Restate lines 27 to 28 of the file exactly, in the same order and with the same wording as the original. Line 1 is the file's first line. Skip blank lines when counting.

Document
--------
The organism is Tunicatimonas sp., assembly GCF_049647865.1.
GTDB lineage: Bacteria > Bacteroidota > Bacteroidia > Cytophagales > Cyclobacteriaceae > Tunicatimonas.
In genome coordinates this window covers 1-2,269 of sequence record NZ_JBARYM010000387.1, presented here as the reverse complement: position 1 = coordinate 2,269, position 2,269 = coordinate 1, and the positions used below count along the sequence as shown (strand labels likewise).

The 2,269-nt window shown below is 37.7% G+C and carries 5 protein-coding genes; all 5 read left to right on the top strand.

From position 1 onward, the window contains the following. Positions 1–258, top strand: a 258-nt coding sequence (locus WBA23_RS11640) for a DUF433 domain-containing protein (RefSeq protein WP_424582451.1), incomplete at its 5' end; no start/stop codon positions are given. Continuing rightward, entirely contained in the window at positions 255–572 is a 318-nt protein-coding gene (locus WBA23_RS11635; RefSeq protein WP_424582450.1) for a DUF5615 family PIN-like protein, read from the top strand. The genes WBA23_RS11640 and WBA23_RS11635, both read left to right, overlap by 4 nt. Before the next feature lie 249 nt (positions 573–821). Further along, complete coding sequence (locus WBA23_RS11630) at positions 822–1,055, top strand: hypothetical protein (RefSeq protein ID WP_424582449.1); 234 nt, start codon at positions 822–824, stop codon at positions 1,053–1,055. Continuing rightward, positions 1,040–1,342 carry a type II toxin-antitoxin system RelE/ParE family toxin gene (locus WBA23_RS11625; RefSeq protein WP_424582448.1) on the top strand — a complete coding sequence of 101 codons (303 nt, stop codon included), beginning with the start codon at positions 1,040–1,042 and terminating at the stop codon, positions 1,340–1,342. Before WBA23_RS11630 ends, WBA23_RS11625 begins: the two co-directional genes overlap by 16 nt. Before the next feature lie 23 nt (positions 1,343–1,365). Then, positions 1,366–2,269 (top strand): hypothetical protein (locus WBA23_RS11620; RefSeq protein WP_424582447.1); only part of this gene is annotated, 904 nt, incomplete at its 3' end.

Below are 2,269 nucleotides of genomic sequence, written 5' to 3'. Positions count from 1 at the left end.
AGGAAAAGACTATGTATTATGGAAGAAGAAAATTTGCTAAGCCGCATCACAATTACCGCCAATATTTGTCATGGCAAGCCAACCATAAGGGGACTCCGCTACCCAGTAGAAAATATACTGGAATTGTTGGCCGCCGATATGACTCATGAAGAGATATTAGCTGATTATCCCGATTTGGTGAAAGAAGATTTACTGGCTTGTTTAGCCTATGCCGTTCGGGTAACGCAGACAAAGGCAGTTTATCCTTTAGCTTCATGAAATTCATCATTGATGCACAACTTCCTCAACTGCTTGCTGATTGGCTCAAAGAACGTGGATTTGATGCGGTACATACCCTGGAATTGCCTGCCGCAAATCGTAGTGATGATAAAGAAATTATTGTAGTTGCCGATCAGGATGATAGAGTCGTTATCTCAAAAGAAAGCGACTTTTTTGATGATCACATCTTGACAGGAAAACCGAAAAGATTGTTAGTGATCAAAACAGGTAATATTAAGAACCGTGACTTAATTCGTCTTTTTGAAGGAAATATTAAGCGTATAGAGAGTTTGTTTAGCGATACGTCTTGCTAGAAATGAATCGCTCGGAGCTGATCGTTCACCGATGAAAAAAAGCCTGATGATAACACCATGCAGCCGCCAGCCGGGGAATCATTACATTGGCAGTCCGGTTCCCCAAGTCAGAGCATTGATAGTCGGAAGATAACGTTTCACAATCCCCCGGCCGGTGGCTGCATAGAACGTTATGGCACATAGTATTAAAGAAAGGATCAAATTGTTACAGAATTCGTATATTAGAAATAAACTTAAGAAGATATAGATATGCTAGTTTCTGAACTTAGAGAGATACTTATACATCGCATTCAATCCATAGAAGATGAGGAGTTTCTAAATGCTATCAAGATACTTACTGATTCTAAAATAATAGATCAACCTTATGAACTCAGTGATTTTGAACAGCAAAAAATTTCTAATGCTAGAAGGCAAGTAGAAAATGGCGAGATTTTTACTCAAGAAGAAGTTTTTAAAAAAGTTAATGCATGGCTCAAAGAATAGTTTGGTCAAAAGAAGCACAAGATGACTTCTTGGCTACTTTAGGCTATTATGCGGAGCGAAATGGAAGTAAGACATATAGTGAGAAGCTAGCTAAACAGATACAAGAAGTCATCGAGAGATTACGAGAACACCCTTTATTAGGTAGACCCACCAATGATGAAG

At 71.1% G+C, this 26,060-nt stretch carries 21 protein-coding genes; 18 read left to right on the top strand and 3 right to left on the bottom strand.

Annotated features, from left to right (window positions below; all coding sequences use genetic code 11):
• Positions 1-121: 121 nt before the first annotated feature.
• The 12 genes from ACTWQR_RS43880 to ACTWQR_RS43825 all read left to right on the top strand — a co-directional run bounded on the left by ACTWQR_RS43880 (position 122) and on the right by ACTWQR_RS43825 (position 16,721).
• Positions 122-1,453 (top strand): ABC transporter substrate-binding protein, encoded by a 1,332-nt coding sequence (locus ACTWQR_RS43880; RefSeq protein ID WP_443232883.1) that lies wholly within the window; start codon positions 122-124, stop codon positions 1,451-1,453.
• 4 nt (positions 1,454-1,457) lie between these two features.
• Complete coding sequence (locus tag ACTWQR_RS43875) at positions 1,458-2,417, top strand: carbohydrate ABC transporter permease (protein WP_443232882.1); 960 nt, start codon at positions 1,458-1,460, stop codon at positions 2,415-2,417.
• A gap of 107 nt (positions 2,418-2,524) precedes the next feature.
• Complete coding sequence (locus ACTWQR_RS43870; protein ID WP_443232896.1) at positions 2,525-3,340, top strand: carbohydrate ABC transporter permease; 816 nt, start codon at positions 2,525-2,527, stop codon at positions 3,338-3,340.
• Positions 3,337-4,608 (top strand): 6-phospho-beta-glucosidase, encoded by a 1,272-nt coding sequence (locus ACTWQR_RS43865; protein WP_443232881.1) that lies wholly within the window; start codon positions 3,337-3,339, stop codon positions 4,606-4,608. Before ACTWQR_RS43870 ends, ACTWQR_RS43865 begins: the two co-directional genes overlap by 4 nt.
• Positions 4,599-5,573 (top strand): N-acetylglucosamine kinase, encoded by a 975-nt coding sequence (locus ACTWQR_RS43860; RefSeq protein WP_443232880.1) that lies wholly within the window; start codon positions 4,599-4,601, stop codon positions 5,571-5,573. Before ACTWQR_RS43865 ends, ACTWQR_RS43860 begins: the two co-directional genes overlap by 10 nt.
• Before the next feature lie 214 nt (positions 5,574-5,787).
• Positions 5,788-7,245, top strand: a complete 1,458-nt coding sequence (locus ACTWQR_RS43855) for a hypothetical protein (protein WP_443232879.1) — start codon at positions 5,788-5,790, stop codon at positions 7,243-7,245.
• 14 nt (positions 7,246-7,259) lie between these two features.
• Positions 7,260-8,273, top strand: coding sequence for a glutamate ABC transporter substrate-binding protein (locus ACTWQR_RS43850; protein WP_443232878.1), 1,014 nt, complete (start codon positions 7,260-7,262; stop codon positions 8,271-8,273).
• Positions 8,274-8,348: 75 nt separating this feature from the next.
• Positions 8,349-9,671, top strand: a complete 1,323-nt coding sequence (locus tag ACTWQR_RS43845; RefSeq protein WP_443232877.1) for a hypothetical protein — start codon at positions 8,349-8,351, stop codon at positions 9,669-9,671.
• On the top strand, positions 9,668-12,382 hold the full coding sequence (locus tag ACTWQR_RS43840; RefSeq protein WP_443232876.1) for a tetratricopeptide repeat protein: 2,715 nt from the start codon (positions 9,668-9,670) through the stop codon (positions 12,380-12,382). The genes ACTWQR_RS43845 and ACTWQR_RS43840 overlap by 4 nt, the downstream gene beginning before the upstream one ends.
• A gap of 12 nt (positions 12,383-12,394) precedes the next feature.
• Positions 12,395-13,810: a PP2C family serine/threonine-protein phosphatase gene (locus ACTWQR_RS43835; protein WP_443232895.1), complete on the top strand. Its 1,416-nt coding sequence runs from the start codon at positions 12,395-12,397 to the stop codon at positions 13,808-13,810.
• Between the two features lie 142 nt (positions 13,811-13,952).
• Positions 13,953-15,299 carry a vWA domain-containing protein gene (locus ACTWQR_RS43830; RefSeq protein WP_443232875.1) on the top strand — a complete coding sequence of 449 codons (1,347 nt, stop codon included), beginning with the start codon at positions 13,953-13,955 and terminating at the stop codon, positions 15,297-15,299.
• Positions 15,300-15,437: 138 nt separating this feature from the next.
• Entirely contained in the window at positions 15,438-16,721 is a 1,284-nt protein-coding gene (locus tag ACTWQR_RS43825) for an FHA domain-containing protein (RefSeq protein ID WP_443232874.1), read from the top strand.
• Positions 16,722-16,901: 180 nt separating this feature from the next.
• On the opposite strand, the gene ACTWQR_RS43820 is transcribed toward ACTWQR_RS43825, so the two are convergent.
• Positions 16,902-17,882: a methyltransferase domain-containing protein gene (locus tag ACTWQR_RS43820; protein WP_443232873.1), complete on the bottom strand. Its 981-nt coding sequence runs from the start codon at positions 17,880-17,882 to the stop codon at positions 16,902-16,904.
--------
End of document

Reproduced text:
• Positions 12,395-13,810: a PP2C family serine/threonine-protein phosphatase gene (locus ACTWQR_RS43835; protein WP_443232895.1), complete on the top strand. Its 1,416-nt coding sequence runs from the start codon at positions 12,395-12,397 to the stop codon at positions 13,808-13,810.
• Between the two features lie 142 nt (positions 13,811-13,952).